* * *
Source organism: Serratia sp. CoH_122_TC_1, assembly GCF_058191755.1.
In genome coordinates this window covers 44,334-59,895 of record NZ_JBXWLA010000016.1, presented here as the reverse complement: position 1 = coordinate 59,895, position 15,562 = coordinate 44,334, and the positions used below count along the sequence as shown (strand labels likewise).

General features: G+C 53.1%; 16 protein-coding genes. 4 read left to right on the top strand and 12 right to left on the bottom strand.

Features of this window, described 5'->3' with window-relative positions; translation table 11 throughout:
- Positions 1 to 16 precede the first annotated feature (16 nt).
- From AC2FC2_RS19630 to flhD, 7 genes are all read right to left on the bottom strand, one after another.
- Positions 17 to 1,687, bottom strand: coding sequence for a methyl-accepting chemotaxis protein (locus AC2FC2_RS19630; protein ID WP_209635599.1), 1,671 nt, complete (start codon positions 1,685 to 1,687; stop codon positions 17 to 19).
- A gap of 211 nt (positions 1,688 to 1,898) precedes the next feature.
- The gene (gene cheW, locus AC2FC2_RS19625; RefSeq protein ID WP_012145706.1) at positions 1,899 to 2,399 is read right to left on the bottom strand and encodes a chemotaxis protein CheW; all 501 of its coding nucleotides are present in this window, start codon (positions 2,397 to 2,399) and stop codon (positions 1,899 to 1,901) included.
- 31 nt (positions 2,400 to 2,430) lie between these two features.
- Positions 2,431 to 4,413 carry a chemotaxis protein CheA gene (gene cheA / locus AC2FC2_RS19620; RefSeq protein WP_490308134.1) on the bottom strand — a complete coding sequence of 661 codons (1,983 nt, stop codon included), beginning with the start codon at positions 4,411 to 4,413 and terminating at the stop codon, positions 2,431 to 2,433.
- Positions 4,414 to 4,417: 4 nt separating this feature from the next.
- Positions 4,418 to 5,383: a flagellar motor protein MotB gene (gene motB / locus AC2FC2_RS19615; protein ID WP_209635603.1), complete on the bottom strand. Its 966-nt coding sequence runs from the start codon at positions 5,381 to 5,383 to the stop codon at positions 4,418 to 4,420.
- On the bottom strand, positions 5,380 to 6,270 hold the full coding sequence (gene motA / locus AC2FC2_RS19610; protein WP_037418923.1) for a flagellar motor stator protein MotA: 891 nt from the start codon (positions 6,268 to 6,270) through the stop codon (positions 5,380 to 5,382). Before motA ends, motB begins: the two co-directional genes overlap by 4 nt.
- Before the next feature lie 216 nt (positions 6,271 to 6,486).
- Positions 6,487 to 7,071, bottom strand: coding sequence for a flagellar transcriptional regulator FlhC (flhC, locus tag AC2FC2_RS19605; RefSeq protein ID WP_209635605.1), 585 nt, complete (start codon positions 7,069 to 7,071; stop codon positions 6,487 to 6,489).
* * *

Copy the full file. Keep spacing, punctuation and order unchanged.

Source organism: Serratia sp. CoH_122_TC_1, assembly GCF_058191755.1.
In genome coordinates this window covers 44,334-59,895 of record NZ_JBXWLA010000016.1, presented here as the reverse complement: position 1 = coordinate 59,895, position 15,562 = coordinate 44,334, and the positions used below count along the sequence as shown (strand labels likewise).

General features: G+C 53.1%; 16 protein-coding genes. 4 read left to right on the top strand and 12 right to left on the bottom strand.

Features of this window, described 5'->3' with window-relative positions; translation table 11 throughout:
- Positions 1 to 16 precede the first annotated feature (16 nt).
- From AC2FC2_RS19630 to flhD, 7 genes are all read right to left on the bottom strand, one after another.
- Positions 17 to 1,687, bottom strand: coding sequence for a methyl-accepting chemotaxis protein (locus AC2FC2_RS19630; protein ID WP_209635599.1), 1,671 nt, complete (start codon positions 1,685 to 1,687; stop codon positions 17 to 19).
- A gap of 211 nt (positions 1,688 to 1,898) precedes the next feature.
- The gene (gene cheW, locus AC2FC2_RS19625; RefSeq protein ID WP_012145706.1) at positions 1,899 to 2,399 is read right to left on the bottom strand and encodes a chemotaxis protein CheW; all 501 of its coding nucleotides are present in this window, start codon (positions 2,397 to 2,399) and stop codon (positions 1,899 to 1,901) included.
- 31 nt (positions 2,400 to 2,430) lie between these two features.
- Positions 2,431 to 4,413 carry a chemotaxis protein CheA gene (gene cheA / locus AC2FC2_RS19620; RefSeq protein WP_490308134.1) on the bottom strand — a complete coding sequence of 661 codons (1,983 nt, stop codon included), beginning with the start codon at positions 4,411 to 4,413 and terminating at the stop codon, positions 2,431 to 2,433.
- Positions 4,414 to 4,417: 4 nt separating this feature from the next.
- Positions 4,418 to 5,383: a flagellar motor protein MotB gene (gene motB / locus AC2FC2_RS19615; protein ID WP_209635603.1), complete on the bottom strand. Its 966-nt coding sequence runs from the start codon at positions 5,381 to 5,383 to the stop codon at positions 4,418 to 4,420.
- On the bottom strand, positions 5,380 to 6,270 hold the full coding sequence (gene motA / locus AC2FC2_RS19610; protein WP_037418923.1) for a flagellar motor stator protein MotA: 891 nt from the start codon (positions 6,268 to 6,270) through the stop codon (positions 5,380 to 5,382). Before motA ends, motB begins: the two co-directional genes overlap by 4 nt.
- Before the next feature lie 216 nt (positions 6,271 to 6,486).
- Positions 6,487 to 7,071, bottom strand: coding sequence for a flagellar transcriptional regulator FlhC (flhC, locus tag AC2FC2_RS19605; RefSeq protein ID WP_209635605.1), 585 nt, complete (start codon positions 7,069 to 7,071; stop codon positions 6,487 to 6,489).